Understandably now the islands are the first to rise out of the ashes and be targeted by tourism. Hopefully this peaceful invasion will ensure some sustainability. The marine parks already have attracted much attention and it seems that for now the researchers are the ones who are setting the boundaries.

One has to remember however that this is still Africa. Our charter flight was delayed due to human misdirection, you had to close your room to ensure the monkeys didn’t get in, you may have to wade through the mud to your boat and you will always get wet on a sea transfer. That’s just Africa.

However that same charm oozes out of every crevice on the island of Ibo where you walk the same dusty streets that the Arabs used to walk when pepper and salt were precious commodities. You may pass a team of glamorous archaeologists from America digging up a homestead where a sharp stone was the most treasured tool in the house.

A the sun shines in England my lasting impression of Northern Mozambique, is the brightness of the sun and the warmth of the nights, the salt in the air and the peace.

,

Elephant swimming in the sea at Nuarro

The elephants in Mozambique have, in the past been hunted and chased out of their habitat. Their homes have been destroyed in the long history of war.

This unusual site happened at Nuarro Luxury Eco lodge this week is a great indication of how far Mozambique has progressed after the devastation of war.

The wildlife is returning to and re-establishing itself in Mozambique. The staff and guests were amazed to see that an elephant (possibly a single bull elephant) had taken to the sea for a swim. I have often seen lions, rhino and other wildlife on the beaches of Africa but never an elephant. The elephant was content and relaxed, happy to be watched and enjoying a bath in the sea!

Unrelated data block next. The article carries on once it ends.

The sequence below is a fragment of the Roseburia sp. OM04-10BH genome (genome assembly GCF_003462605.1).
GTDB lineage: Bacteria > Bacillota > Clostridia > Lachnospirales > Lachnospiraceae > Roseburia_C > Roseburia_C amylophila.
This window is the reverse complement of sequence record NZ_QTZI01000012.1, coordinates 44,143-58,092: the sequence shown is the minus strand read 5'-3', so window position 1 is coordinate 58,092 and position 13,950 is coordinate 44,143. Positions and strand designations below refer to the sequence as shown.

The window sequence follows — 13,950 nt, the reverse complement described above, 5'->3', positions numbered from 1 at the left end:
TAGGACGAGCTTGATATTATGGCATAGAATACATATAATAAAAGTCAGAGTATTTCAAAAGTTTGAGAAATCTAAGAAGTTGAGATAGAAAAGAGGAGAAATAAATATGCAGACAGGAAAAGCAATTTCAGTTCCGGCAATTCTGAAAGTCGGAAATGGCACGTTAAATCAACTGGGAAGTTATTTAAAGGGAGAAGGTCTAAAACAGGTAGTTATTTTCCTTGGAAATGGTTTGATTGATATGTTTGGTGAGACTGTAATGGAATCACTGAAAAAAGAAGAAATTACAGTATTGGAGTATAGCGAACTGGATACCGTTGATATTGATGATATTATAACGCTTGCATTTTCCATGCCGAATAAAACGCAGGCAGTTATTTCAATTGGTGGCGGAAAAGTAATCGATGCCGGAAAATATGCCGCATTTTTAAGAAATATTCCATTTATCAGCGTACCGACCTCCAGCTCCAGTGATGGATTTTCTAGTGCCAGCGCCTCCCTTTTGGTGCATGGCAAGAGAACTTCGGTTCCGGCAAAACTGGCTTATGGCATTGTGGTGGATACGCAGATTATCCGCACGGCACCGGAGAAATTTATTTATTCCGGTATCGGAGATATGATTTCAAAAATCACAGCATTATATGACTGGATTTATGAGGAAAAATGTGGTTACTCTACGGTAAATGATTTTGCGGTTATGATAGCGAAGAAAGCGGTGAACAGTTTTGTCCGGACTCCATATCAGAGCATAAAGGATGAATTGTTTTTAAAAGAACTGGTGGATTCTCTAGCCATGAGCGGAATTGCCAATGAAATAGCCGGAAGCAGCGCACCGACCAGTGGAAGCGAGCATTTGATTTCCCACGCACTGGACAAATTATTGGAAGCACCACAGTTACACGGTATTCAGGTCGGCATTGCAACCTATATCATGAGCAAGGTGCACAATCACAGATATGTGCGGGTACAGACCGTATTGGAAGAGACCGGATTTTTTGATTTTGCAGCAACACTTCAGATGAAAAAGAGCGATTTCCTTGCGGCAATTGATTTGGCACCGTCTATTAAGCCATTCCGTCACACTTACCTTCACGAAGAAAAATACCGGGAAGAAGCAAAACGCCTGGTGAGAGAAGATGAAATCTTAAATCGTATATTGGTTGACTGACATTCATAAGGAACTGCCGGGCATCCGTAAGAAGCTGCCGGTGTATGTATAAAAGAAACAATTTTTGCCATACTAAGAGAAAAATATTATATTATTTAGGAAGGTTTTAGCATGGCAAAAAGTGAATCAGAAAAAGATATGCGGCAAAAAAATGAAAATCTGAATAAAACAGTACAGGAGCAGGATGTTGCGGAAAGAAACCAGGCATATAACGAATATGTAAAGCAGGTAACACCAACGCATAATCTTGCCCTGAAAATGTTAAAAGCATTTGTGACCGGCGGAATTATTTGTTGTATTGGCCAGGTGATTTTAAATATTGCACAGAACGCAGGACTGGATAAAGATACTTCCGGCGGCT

,

Scuba Diving at Nuarro Luxury Eco Lodge

Nuarro Luxury Eco Lodge is an ideal place to scuba dive – whether you are a learner or an experienced diver, there is something for everyone.

For beginners it offers diver entry from the shore, with a gradual slope towards the wall of the continental shelf. The shelf edge is teaming with stunning fish and beautiful coral.

Further along from the Nanatha Point there is a wall that runs for the complete circumference of the Baixo. This has somewhere in the region of 15km of wall diving and an endless amount of dive sites. One of the great advantage of diving at Nuarro is that only lodge divers will be on the reefs. So, you get the whole reef to yourself and dive times are usually dictated by air supply and not the need to get back for the next boat of divers. Best of all, it’s still pioneering stuff – we believe that there are still exciting reefs to be discovered!